Cardiomyopathy or Enlarged Heart

Chest | Cardiology | Cardiomyopathy or Enlarged Heart (Symptom)


Cardiomyopathy also known as heart muscle disease is the measurable deterioration of the function of the the heart muscle called myocardium, for any reason, usually leading to heart failure. It refers to any disease of the heart muscle that weakens the force of cardiac contractions, thereby reducing the efficiency of blood circulation.


Cardiomyopathies may have an infectious, metabolic, nutritional, toxic, autoimmune, or degenerative cause. However, in many cases the cause is unknown.

Symptoms of cardiomyopathy include fatigue, chest pain, dyspnea, peripheral edema and palpitations. The condition may lead to heart failure, symptoms of which include breathing difficulty. There are three main types of cardiomyopathy.

(1)In hypertrophic cardiomyopathy, which is usually inherited, the heart muscle is abnormally thickened.

(2) In dilated cardiomyopathy, metabolism of the heart muscle cells is abnormal and the walls of the heart tend to balloon out under pressure.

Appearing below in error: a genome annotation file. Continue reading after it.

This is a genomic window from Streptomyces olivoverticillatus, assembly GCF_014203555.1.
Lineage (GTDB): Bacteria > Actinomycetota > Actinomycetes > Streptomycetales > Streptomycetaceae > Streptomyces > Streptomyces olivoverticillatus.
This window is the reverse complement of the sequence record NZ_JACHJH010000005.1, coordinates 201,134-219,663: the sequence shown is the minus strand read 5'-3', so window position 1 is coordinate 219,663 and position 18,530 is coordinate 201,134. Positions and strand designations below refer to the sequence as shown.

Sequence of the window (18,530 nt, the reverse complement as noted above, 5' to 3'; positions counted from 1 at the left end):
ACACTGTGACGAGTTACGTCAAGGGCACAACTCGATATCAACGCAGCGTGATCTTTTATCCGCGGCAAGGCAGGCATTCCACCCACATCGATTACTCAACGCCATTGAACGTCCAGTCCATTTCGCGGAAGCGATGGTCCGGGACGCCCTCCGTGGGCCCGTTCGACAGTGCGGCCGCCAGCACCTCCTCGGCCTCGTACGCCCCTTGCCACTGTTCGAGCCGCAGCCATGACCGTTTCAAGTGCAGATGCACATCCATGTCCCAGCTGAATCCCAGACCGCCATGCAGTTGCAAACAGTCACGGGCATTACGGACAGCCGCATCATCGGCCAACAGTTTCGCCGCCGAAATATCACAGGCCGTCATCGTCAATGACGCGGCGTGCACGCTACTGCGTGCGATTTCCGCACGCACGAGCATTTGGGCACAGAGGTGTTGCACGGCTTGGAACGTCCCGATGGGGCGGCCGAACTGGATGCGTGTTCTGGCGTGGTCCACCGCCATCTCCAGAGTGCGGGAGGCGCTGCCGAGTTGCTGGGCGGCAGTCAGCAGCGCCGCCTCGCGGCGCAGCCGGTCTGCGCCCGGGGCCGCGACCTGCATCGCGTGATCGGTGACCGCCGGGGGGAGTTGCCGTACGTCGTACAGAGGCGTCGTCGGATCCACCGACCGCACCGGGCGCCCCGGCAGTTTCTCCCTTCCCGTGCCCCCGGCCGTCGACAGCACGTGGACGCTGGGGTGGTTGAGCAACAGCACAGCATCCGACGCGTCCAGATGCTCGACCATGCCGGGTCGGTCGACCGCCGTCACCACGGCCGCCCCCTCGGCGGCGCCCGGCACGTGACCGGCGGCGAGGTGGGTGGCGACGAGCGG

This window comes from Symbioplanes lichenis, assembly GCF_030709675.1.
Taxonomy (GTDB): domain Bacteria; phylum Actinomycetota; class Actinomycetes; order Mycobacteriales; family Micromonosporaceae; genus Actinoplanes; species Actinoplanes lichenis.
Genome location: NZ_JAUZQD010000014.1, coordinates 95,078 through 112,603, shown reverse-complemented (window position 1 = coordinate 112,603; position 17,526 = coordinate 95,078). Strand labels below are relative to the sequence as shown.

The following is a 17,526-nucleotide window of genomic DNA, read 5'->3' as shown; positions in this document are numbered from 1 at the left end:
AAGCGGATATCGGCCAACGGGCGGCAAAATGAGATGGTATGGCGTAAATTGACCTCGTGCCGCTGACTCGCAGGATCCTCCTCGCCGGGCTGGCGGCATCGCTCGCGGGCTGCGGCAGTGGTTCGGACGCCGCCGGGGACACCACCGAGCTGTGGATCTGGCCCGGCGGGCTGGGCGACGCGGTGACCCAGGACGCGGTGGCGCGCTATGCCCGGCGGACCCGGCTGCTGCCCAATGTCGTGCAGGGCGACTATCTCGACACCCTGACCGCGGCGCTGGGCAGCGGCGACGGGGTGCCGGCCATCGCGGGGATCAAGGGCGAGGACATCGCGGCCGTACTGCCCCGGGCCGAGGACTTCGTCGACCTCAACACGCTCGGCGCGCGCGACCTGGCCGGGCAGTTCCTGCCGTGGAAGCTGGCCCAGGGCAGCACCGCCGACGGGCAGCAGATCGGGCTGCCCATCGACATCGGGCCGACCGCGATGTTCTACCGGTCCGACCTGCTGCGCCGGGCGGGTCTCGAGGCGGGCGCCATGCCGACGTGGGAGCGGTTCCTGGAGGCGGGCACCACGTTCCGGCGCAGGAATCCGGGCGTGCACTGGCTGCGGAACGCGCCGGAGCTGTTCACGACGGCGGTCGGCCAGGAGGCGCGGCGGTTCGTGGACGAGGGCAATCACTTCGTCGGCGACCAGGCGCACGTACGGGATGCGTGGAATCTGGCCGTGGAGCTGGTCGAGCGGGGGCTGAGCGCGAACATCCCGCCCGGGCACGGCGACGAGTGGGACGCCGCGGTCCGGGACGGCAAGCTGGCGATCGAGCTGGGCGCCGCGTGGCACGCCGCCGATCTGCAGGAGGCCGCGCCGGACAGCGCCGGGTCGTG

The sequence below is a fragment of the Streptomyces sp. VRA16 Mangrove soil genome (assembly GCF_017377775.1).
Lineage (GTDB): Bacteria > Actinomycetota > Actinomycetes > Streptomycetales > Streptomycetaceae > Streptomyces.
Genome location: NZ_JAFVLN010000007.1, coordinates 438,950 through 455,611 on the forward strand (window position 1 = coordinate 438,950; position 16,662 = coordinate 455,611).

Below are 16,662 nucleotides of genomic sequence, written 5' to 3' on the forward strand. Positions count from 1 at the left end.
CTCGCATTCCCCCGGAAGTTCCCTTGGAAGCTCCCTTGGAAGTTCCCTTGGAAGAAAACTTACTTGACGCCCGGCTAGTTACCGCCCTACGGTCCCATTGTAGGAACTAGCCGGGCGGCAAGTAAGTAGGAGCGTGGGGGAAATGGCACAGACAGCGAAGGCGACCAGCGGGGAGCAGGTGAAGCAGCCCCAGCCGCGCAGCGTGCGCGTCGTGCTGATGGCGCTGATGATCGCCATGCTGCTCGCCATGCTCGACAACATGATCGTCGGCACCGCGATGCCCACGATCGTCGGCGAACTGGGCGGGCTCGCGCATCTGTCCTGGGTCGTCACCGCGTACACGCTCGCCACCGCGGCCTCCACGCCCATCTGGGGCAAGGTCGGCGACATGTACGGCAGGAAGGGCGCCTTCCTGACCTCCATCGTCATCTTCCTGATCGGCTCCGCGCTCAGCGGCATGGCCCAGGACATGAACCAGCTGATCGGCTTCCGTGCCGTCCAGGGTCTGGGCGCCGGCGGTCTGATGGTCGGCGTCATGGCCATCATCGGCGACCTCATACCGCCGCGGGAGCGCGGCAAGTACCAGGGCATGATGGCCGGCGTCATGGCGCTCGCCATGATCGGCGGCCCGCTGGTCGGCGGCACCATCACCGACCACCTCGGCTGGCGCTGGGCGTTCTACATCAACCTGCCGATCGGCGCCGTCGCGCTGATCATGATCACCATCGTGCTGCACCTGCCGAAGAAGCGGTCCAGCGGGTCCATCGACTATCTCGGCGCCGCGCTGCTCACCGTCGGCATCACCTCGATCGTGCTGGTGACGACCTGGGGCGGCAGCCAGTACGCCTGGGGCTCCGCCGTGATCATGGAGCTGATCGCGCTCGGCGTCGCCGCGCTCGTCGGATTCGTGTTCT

(3) Restrictive cardiomyopathy is caused by scarring of the endocardium (the inner lining of the heart) or by amyloidosis.

Diagnosis and Treatment

Treatment depends on the type of cardiomyopathy, but may include medication or iatrogenic/implanted pacemakers for slow heart rates, defibrillators for those prone to fatal heart rhythms. Symptoms may be treated with diuretic drugs to control heart failure and antiarrhythmic drugs to correct abnormal heart rhythm. The goal of treatment is often symptom relief, and some patients may eventually require a heart transplant.